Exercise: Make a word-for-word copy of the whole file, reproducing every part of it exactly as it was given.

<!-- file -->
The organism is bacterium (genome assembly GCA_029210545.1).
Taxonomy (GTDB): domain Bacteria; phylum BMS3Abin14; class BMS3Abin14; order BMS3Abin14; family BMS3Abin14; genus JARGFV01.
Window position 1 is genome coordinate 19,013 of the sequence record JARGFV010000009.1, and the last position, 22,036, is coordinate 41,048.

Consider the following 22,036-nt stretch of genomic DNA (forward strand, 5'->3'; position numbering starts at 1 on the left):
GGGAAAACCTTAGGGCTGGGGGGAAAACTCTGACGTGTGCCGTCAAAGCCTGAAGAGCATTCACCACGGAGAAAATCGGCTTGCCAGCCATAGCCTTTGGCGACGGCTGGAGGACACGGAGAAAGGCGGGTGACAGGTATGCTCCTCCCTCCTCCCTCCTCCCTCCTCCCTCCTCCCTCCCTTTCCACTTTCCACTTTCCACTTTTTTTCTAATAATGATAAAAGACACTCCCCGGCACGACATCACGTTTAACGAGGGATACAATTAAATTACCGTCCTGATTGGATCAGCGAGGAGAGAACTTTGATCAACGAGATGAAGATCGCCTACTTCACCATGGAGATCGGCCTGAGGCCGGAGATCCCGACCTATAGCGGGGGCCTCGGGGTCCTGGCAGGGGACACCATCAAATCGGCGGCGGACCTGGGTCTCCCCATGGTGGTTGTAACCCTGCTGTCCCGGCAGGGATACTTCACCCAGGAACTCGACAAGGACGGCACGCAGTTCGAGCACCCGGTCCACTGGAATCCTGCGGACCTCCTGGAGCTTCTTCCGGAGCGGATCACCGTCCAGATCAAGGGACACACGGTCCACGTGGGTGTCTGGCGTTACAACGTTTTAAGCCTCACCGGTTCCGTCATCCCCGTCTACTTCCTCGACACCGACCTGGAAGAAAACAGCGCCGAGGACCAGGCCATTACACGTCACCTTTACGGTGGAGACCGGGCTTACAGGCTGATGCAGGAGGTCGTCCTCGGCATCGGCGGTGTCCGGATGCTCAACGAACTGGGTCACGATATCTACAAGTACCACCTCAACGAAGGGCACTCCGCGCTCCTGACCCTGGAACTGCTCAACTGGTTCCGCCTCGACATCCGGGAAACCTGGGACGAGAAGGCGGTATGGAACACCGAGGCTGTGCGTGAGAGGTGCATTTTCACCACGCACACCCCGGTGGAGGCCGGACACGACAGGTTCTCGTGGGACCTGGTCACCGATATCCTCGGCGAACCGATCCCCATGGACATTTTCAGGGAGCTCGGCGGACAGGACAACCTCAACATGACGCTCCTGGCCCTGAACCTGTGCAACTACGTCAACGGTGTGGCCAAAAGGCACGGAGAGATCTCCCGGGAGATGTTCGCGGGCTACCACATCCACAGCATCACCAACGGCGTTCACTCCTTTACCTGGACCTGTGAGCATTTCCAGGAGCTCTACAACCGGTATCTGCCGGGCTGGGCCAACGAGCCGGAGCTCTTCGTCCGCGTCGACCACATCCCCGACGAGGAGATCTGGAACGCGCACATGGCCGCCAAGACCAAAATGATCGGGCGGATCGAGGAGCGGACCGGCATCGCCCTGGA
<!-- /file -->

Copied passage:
The organism is bacterium (genome assembly GCA_029210545.1).
Taxonomy (GTDB): domain Bacteria; phylum BMS3Abin14; class BMS3Abin14; order BMS3Abin14; family BMS3Abin14; genus JARGFV01.
Window position 1 is genome coordinate 19,013 of the sequence record JARGFV010000009.1, and the last position, 22,036, is coordinate 41,048.

Consider the following 22,036-nt stretch of genomic DNA (forward strand, 5'->3'; position numbering starts at 1 on the left):
GGGAAAACCTTAGGGCTGGGGGGAAAACTCTGACGTGTGCCGTCAAAGCCTGAAGAGCATTCACCACGGAGAAAATCGGCTTGCCAGCCATAGCCTTTGGCGACGGCTGGAGGACACGGAGAAAGGCGGGTGACAGGTATGCTCCTCCCTCCTCCCTCCTCCCTCCTCCCTCCTCCCTCCCTTTCCACTTTCCACTTTCCACTTTTTTTCTAATAATGATAAAAGACACTCCCCGGCACGACATCACGTTTAACGAGGGATACAATTAAATTACCGTCCTGATTGGATCAGCGAGGAGAGAACTTTGATCAACGAGATGAAGATCGCCTACTTCACCATGGAGATCGGCCTGAGGCCGGAGATCCCGACCTATAGCGGGGGCCTCGGGGTCCTGGCAGGGGACACCATCAAATCGGCGGCGGACCTGGGTCTCCCCATGGTGGTTGTAACCCTGCTGTCCCGGCAGGGATACTTCACCCAGGAACTCGACAAGGACGGCACGCAGTTCGAGCACCCGGTCCACTGGAATCCTGCGGACCTCCTGGAGCTTCTTCCGGAGCGGATCACCGTCCAGATCAAGGGACACACGGTCCACGTGGGTGTCTGGCGTTACAACGTTTTAAGCCTCACCGGTTCCGTCATCCCCGTCTACTTCCTCGACACCGACCTGGAAGAAAACAGCGCCGAGGACCAGGCCATTACACGTCACCTTTACGGTGGAGACCGGGCTTACAGGCTGATGCAGGAGGTCGTCCTCGGCATCGGCGGTGTCCGGATGCTCAACGAACTGGGTCACGATATCTACAAGTACCACCTCAACGAAGGGCACTCCGCGCTCCTGACCCTGGAACTGCTCAACTGGTTCCGCCTCGACATCCGGGAAACCTGGGACGAGAAGGCGGTATGGAACACCGAGGCTGTGCGTGAGAGGTGCATTTTCACCACGCACACCCCGGTGGAGGCCGGACACGACAGGTTCTCGTGGGACCTGGTCACCGATATCCTCGGCGAACCGATCCCCATGGACATTTTCAGGGAGCTCGGCGGACAGGACAACCTCAACATGACGCTCCTGGCCCTGAACCTGTGCAACTACGTCAACGGTGTGGCCAAAAGGCACGGAGAGATCTCCCGGGAGATGTTCGCGGGCTACCACATCCACAGCATCACCAACGGCGTTCACTCCTTTACCTGGACCTGTGAGCATTTCCAGGAGCTCTACAACCGGTATCTGCCGGGCTGGGCCAACGAGCCGGAGCTCTTCGTCCGCGTCGACCACATCCCCGACGAGGAGATCTGGAACGCGCACATGGCCGCCAAGACCAAAATGATCGGGCGGATCGAGGAGCGGACCGGCATCGCCCTGGA